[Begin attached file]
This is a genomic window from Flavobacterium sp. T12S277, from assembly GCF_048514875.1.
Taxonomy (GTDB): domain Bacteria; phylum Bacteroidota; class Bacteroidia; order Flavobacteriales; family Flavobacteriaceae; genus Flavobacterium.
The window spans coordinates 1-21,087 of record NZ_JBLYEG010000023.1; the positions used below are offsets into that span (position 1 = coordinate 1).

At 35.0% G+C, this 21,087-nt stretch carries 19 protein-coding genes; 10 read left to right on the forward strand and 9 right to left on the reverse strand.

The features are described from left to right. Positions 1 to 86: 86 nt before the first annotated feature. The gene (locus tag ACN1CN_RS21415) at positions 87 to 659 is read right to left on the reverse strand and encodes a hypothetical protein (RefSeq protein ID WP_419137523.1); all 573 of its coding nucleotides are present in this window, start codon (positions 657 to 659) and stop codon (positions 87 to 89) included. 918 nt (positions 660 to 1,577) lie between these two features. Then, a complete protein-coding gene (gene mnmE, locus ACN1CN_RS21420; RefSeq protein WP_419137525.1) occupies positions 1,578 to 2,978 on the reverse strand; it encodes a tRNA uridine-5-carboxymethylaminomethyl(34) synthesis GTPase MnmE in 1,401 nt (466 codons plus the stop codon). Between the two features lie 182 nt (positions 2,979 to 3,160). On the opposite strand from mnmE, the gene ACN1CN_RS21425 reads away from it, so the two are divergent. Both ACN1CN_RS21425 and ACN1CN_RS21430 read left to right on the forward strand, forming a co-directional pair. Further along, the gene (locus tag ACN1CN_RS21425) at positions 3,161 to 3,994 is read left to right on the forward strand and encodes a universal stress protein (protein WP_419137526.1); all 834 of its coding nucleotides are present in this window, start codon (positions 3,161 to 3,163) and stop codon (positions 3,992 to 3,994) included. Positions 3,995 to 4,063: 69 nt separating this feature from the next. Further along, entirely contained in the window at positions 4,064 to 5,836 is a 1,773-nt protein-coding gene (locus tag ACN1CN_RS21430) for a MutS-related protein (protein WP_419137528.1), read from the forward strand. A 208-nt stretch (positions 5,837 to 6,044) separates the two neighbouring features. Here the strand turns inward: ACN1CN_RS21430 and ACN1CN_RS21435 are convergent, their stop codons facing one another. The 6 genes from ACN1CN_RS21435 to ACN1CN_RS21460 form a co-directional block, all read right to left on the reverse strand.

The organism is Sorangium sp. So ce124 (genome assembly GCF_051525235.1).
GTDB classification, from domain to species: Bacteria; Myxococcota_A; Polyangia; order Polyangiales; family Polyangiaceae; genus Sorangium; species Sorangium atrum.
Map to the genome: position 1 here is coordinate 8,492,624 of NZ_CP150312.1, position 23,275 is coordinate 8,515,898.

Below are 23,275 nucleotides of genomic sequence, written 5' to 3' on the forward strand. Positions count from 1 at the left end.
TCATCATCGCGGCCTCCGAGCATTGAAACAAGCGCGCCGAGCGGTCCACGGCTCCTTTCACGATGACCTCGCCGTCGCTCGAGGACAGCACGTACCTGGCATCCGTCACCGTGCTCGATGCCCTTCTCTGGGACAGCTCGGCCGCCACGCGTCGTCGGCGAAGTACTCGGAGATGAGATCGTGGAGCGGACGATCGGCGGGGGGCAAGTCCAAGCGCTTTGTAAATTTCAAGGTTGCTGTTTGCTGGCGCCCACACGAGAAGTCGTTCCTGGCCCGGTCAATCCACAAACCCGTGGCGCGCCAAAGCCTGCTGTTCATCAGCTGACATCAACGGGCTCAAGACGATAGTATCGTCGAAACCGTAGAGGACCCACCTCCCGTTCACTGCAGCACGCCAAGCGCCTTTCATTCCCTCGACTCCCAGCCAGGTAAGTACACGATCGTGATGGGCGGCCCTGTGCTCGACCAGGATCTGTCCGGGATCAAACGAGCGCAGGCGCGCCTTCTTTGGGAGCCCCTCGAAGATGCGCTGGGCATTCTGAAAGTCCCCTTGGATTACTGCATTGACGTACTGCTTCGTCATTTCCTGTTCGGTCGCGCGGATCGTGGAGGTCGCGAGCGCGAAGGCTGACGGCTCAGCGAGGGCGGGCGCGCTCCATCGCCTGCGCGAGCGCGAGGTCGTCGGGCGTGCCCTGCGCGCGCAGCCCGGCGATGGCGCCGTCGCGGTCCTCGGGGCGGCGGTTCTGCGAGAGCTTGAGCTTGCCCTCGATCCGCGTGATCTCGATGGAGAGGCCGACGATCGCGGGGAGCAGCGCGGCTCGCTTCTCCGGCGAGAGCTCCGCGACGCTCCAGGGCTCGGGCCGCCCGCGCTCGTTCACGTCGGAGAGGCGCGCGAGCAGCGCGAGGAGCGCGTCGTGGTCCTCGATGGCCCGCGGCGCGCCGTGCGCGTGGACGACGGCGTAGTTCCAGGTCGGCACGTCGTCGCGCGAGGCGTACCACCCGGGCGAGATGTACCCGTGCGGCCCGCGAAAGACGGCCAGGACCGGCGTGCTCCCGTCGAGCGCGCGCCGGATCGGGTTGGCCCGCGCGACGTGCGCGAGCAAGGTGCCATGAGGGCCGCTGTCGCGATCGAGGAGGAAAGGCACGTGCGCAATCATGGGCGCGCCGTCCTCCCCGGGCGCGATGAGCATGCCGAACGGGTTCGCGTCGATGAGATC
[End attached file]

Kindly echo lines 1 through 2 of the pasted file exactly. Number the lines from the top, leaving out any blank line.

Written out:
This is a genomic window from Flavobacterium sp. T12S277, from assembly GCF_048514875.1.
Taxonomy (GTDB): domain Bacteria; phylum Bacteroidota; class Bacteroidia; order Flavobacteriales; family Flavobacteriaceae; genus Flavobacterium.